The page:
I am currently enrolled in Visual Communications course. We recently had a reading in Visual Persuasion: The Role of Images in Advertising by Paul Messaris, 1977, on how certain advertisements are often pitched toward girls and others are pitched toward boys, particularly in early Saturday morning commercials aimed at young children. Researchers Welch, Houston-Stein, Wright, and Phlelal (1979) did a study on how to deem a commercial for girls vs. for boys? Researchers looked at the speed or pace of the editing and the nature of the editing transitions. In particular, the researchers made a distinction between straight cuts, which create an instant transition from one shot to the next, and dissolves or fades, both of which entail a more gradual replacement of one shot by another. All of these aspects of editing are usually considered means of making a scene more or less exciting, tranquil, and so on. Their conclusion: Commercials aimed at boys were characterized by faster editing and greater use of straight cuts, whereas girls’ commercials had a slower editing pace and were more likely to emply fades or dissolves.
I decided to take this information I learned in my Visual Comm class and apply it to our class and see if the Hunger Games trailer appeals more to boys than girls (granted this study was emphasized on 7-11 year olds, I still believe the main question was the gender distinction instead of age). The conclusion I came up with is that the editors of the Hunger Games TV commercials is split about 60-40. I feel that after looking at this commercial many times it becomes clear that about 60% of the time there Is softer transitions that fade from one shot to the next, and around 40% of the time there are straight cuts that are meant more for boys viewing this ad. I did, also notice that the commercial only had the fade shots with parts of the commercial that was displaying more emotional aspects of the movie—Katniss saying goodbye to her family, Peeta on the roof, Cinna speaking, etc. While the more straight cuts shots come into play in the action. This can be seen as a deliberate attempt on the editors to grab a certain genders attention at a more gender specific scene (ex: making straight cuts in the action scenes so it is more attuned to the males and so forth).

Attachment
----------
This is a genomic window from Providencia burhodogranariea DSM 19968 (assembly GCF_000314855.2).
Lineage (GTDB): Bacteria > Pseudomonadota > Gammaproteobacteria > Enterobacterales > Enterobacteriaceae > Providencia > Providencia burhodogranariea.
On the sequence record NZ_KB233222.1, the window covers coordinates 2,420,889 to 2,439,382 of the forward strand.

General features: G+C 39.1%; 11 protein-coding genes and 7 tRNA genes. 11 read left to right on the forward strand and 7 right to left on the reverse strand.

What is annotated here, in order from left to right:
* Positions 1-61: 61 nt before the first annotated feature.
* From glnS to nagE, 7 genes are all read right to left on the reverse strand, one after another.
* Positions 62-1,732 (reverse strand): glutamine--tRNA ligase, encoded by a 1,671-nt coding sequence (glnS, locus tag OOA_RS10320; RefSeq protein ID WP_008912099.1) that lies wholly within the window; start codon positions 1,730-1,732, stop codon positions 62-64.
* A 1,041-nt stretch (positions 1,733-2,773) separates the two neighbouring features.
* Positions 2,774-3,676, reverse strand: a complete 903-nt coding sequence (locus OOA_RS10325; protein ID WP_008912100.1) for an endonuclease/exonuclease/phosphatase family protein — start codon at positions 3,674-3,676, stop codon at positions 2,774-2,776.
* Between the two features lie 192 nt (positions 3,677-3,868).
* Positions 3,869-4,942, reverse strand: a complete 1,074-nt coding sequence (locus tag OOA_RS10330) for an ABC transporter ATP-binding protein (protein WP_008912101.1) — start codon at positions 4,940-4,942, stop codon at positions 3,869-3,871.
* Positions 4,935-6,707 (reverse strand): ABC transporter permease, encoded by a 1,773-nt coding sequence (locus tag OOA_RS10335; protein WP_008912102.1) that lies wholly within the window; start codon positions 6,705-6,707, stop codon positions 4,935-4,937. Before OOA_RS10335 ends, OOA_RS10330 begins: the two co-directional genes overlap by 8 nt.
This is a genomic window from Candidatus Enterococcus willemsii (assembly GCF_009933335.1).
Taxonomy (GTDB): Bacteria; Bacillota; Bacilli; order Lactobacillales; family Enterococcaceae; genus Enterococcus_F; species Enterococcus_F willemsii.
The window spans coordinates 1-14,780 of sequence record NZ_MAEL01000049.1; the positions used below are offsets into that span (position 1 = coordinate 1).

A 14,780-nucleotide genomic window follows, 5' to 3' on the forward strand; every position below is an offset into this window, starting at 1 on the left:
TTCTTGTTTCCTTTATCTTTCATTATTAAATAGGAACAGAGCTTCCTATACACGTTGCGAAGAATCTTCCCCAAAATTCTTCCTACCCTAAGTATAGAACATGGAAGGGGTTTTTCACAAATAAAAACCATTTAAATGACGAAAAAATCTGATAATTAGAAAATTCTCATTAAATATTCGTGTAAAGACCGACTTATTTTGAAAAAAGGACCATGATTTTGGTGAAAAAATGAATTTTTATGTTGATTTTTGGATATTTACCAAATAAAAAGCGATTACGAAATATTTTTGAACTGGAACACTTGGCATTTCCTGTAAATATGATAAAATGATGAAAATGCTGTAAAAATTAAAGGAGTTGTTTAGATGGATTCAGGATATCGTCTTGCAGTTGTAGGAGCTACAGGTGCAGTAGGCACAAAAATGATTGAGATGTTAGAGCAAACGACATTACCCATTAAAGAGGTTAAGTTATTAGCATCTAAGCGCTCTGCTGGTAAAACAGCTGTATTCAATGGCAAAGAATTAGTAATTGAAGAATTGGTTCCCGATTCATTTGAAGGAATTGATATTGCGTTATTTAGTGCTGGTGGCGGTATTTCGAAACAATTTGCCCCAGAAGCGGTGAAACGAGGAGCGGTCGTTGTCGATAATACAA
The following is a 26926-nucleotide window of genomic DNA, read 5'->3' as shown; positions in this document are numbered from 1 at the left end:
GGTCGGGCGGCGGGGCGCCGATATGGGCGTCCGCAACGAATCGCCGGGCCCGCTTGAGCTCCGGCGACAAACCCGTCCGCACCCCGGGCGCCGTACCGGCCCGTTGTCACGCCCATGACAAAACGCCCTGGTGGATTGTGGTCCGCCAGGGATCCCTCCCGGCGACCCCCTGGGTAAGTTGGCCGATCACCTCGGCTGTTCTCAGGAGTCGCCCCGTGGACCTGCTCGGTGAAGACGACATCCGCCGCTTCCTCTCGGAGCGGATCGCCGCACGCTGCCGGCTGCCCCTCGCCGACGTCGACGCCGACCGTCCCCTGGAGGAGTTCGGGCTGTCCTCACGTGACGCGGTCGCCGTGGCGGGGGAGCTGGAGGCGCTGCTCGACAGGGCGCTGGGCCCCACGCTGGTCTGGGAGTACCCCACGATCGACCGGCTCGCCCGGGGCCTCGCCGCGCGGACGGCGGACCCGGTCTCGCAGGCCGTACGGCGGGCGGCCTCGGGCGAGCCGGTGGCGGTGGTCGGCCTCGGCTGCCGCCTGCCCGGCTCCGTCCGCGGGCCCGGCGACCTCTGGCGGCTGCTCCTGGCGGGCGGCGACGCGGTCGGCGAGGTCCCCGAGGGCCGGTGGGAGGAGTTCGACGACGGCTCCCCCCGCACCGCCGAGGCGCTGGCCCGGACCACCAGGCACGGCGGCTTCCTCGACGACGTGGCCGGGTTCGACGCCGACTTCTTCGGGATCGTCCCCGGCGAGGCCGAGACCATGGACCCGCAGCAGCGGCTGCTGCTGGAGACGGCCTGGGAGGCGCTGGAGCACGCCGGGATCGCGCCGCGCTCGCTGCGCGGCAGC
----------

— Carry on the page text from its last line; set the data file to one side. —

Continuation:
I find this to be a very interesting conclusion, I believe that certain movie promos are aimed specifically toward a certain gender; however, the Hunger Games was split almost evenly. For this reason, I commend the editors in gaining both interest from both genders and helping to make this movie more successful by a simple editing technique.
Here’s the clip, feel free to check it out and see if you can understand the straight cut scenes vs. the fade-into shots.